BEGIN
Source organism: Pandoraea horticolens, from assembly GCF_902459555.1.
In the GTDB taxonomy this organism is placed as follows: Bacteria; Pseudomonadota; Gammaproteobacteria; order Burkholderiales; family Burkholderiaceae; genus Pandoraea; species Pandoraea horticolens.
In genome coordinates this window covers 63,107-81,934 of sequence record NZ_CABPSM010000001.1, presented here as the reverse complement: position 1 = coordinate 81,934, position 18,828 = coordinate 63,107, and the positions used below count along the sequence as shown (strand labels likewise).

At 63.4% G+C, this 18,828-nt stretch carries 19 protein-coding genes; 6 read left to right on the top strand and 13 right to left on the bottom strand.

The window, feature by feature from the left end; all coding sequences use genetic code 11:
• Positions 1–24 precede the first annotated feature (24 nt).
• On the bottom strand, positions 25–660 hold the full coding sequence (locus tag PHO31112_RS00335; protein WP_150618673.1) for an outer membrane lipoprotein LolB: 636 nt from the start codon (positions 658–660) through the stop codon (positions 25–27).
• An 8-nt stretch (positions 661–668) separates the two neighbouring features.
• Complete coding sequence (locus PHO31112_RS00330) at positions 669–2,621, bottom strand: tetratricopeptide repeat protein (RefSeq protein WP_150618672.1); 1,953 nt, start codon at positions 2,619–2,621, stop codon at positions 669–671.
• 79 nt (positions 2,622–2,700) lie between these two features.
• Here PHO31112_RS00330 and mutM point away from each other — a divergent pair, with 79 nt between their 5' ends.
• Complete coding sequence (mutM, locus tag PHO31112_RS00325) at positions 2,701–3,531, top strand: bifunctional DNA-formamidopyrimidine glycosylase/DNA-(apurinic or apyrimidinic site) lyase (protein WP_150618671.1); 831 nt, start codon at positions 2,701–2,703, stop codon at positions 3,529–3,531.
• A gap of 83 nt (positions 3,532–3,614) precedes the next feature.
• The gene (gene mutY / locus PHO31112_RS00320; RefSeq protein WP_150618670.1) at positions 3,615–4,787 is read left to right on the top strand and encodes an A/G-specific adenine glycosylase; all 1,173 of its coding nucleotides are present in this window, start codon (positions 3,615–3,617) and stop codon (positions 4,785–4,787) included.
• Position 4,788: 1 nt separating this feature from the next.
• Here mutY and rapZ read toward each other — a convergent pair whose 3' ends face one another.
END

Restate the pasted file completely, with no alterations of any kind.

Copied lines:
Source organism: Pandoraea horticolens, from assembly GCF_902459555.1.
In the GTDB taxonomy this organism is placed as follows: Bacteria; Pseudomonadota; Gammaproteobacteria; order Burkholderiales; family Burkholderiaceae; genus Pandoraea; species Pandoraea horticolens.
In genome coordinates this window covers 63,107-81,934 of sequence record NZ_CABPSM010000001.1, presented here as the reverse complement: position 1 = coordinate 81,934, position 18,828 = coordinate 63,107, and the positions used below count along the sequence as shown (strand labels likewise).

At 63.4% G+C, this 18,828-nt stretch carries 19 protein-coding genes; 6 read left to right on the top strand and 13 right to left on the bottom strand.

The window, feature by feature from the left end; all coding sequences use genetic code 11:
• Positions 1–24 precede the first annotated feature (24 nt).
• On the bottom strand, positions 25–660 hold the full coding sequence (locus tag PHO31112_RS00335; protein WP_150618673.1) for an outer membrane lipoprotein LolB: 636 nt from the start codon (positions 658–660) through the stop codon (positions 25–27).
• An 8-nt stretch (positions 661–668) separates the two neighbouring features.
• Complete coding sequence (locus PHO31112_RS00330) at positions 669–2,621, bottom strand: tetratricopeptide repeat protein (RefSeq protein WP_150618672.1); 1,953 nt, start codon at positions 2,619–2,621, stop codon at positions 669–671.
• 79 nt (positions 2,622–2,700) lie between these two features.
• Here PHO31112_RS00330 and mutM point away from each other — a divergent pair, with 79 nt between their 5' ends.
• Complete coding sequence (mutM, locus tag PHO31112_RS00325) at positions 2,701–3,531, top strand: bifunctional DNA-formamidopyrimidine glycosylase/DNA-(apurinic or apyrimidinic site) lyase (protein WP_150618671.1); 831 nt, start codon at positions 2,701–2,703, stop codon at positions 3,529–3,531.
• A gap of 83 nt (positions 3,532–3,614) precedes the next feature.
• The gene (gene mutY / locus PHO31112_RS00320; RefSeq protein WP_150618670.1) at positions 3,615–4,787 is read left to right on the top strand and encodes an A/G-specific adenine glycosylase; all 1,173 of its coding nucleotides are present in this window, start codon (positions 3,615–3,617) and stop codon (positions 4,785–4,787) included.
• Position 4,788: 1 nt separating this feature from the next.
• Here mutY and rapZ read toward each other — a convergent pair whose 3' ends face one another.